Students don’t move their feet when I walk between them in the hallways. Students have failed to write down what was going to be on a test, or failed to show up to an exam, and then gone to my department head and lied, telling him that I “changed my mind” or wasn’t where I said I would be. Sometimes the chair supports me, sometimes I get a long email explaining how I need to be more student-centered. This lack of support by administration, and giving students the benefit of the doubt over teachers, needs to change.

I could write for at least this long over the loss to our students as arts and music programs are cut while the football team gets new uniforms and trips to away games that cost thousands of dollars. If there is anything that teaches comprehensive, evaluative, synthetic thinking, it is literature, arts and music. Not to mention “building” adults who are automatons, unable or unwilling to recognize or understand beauty, music, or poetry.

To get back to the point of the original post, the problems I see in writing aren’t merely of this type: lacking of capitalizations and textspeak and using “what” instead of “was.” Students don’t know the difference between there their and they’re, write “could of” instead of “could have,” don’t bother (or don’t know how) to have their verb tense match the rest of their sentence, or the subject is plural and the verb is singular or vice versa. While this isn’t “functional illiteracy,” as I can interpret what they mean, it is a definite problem that should be being addressed in 4th grade, not a college humanities class.

Thank all of you so much for your interest and contribution to this important discussion and topic. This is obviously a source of great concern for many. Knowing this, NOW what do we do?

12
Nov
10

functional illiteracy

A recent email exchange with a (college) student:

im emailing u because i need a grade from you on my progress report tomorrow or else i cant play sat if you could do that i would gladly appreciate it….also while i was looking at my grades on blackboard i saw a E for the folk and religious music quiz…i was wondering did i miss that day or did i just not get any points on the quiz

Your current grade is a D+.
Your grade for the quiz was 13 out of 24 (this information was included on the grade center site he was consulting).

what the quiz points added in with the total?

I don’t know what you’re asking me.

im asking was those 13 points included in with the total points because it had an E for the grade i was just wondering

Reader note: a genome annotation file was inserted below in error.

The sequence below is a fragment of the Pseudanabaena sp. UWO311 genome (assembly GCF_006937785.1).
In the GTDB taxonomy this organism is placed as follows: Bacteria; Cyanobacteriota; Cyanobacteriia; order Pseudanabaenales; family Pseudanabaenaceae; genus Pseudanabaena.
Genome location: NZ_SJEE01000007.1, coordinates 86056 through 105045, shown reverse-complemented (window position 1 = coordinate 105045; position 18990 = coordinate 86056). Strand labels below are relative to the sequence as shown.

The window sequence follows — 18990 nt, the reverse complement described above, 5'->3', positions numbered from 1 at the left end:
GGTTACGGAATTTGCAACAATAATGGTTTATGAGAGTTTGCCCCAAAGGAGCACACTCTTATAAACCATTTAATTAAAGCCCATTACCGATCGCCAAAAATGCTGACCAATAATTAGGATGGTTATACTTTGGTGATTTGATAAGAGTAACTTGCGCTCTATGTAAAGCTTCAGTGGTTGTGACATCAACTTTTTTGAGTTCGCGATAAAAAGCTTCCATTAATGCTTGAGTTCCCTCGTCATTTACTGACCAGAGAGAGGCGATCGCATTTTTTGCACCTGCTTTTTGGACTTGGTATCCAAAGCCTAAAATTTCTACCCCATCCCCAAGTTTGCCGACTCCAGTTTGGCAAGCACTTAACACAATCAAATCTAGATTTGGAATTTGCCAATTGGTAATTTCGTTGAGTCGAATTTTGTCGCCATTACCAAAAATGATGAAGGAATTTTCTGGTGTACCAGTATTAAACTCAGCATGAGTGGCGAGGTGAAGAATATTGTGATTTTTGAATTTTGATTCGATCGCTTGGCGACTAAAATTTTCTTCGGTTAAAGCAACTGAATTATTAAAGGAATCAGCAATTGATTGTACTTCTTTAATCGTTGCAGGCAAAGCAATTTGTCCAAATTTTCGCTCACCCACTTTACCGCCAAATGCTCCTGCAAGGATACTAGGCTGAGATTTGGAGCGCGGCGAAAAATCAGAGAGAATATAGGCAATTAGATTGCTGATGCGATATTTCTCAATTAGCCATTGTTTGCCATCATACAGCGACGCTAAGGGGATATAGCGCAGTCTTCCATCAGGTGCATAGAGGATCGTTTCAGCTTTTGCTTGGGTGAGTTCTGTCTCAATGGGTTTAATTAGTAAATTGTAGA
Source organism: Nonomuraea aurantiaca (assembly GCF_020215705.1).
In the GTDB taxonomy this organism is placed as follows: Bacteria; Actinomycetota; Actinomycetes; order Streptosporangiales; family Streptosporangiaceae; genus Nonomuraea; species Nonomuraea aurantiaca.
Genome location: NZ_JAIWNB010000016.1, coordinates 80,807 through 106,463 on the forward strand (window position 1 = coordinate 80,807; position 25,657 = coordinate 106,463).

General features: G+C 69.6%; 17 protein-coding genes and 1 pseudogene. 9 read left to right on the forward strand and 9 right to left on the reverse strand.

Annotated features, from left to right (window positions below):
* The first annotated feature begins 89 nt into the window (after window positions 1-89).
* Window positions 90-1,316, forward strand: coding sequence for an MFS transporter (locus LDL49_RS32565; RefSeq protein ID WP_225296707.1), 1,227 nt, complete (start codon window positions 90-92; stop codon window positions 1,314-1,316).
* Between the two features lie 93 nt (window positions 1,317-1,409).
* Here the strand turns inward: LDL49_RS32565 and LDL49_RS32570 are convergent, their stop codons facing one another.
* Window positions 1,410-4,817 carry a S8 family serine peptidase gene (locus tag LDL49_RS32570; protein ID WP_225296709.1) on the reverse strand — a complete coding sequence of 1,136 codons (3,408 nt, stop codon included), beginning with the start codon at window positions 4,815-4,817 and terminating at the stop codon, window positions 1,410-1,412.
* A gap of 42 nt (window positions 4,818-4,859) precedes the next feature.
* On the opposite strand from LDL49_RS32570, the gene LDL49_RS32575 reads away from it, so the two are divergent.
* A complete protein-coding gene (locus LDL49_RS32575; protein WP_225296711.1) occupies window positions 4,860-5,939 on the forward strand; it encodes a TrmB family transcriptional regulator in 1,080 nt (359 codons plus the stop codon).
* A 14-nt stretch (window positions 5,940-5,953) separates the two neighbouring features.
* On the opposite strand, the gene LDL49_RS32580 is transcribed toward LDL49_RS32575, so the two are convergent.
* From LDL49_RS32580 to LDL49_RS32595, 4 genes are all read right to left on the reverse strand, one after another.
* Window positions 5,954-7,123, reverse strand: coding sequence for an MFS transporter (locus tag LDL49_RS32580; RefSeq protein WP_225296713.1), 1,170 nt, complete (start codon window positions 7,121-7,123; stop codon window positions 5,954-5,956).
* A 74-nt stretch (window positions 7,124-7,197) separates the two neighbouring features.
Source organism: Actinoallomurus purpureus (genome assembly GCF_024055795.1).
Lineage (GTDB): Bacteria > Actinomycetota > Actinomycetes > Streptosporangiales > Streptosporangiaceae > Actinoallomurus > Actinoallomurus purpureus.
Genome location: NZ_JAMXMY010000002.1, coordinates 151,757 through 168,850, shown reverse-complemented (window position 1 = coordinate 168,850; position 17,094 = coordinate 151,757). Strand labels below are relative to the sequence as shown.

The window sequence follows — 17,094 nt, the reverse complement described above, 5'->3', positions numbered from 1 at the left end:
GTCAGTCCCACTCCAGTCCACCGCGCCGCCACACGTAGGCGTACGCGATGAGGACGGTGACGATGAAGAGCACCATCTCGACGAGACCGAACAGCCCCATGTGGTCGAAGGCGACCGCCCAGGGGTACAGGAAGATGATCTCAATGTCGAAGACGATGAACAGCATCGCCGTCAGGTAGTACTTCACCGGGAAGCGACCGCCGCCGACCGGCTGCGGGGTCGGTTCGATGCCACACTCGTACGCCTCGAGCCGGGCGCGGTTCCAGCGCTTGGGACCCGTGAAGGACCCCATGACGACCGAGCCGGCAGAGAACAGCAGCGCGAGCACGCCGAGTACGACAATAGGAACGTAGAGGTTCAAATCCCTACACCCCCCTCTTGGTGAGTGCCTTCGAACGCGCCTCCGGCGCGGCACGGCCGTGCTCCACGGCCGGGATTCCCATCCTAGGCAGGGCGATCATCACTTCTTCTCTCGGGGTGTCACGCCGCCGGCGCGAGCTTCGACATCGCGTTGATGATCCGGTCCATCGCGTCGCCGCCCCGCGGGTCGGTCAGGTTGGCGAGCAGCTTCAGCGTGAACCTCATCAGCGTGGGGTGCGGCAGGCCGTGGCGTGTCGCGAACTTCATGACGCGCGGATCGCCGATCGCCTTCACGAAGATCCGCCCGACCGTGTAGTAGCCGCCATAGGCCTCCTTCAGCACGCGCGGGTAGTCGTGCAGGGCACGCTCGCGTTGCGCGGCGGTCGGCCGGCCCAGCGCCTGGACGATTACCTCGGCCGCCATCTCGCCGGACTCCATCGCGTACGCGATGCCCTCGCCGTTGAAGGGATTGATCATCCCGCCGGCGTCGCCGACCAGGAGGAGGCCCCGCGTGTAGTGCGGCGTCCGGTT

*******

This is a native-born American student who has apparently graduated from an American high school.  He/she is functionally illiterate, and seems to be either unable to interpret the information on a simple spreadsheet or unaware that 13 points out of 24 is not sufficient to pass.

How can MFA not realize that we are ALL going to pay the price when our children grow up to be adults who can’t read, speak, or write?

Statistics compiled by the National Center for Education Statistics have found that the U.S. seems to be spending about the same amount of money per student as other developed countries, and that students are staying in school for as long on average.

But we’re not measuring up.

According to the Trends in International Mathematics and Science Study 4th graders in the United States tested behind Hong Kong, Singapore, Chinese Taipei, Japan, Kazakstan, the Russian Federation, England, Latvia, the Netherlands, and Lithuania in mathematics achievement, and behind Singapore, Chinese Taipei, Hong Kong, Japan, Russian Federation, Latvia, and England in science achievement. Perhaps even more disturbing is that the achievement of students in science has declined in the US over the past 12 years, while it has improved, sometimes dramatically, in every other country ahead of us except Japan. Adults who can’t read or write at a proficient level cost the country hundreds of thousands of dollars in lost productivity and unemployment benefits.

Those of  you who have been following my blog know I’ve ranted about this before, just click here to read the archives. I believe these discussions already include mention of the disturbing trend among 21st-century students where learning is seen as a passive endeavour — they show up, sit there, what else do they need to do? Not to mention their inability to function in face-to-face situations, their lack of respect for authority, and their dependence on technology to the point of obsession (facebook, texting — to the point where whole papers are written in textspeak — no commas, no apostrophes, no capitalizations).

Sigh.

I’m including this in the “Who Cares?” category, because I would like to know if anybody does. I doubt it’s just me. But what can we do?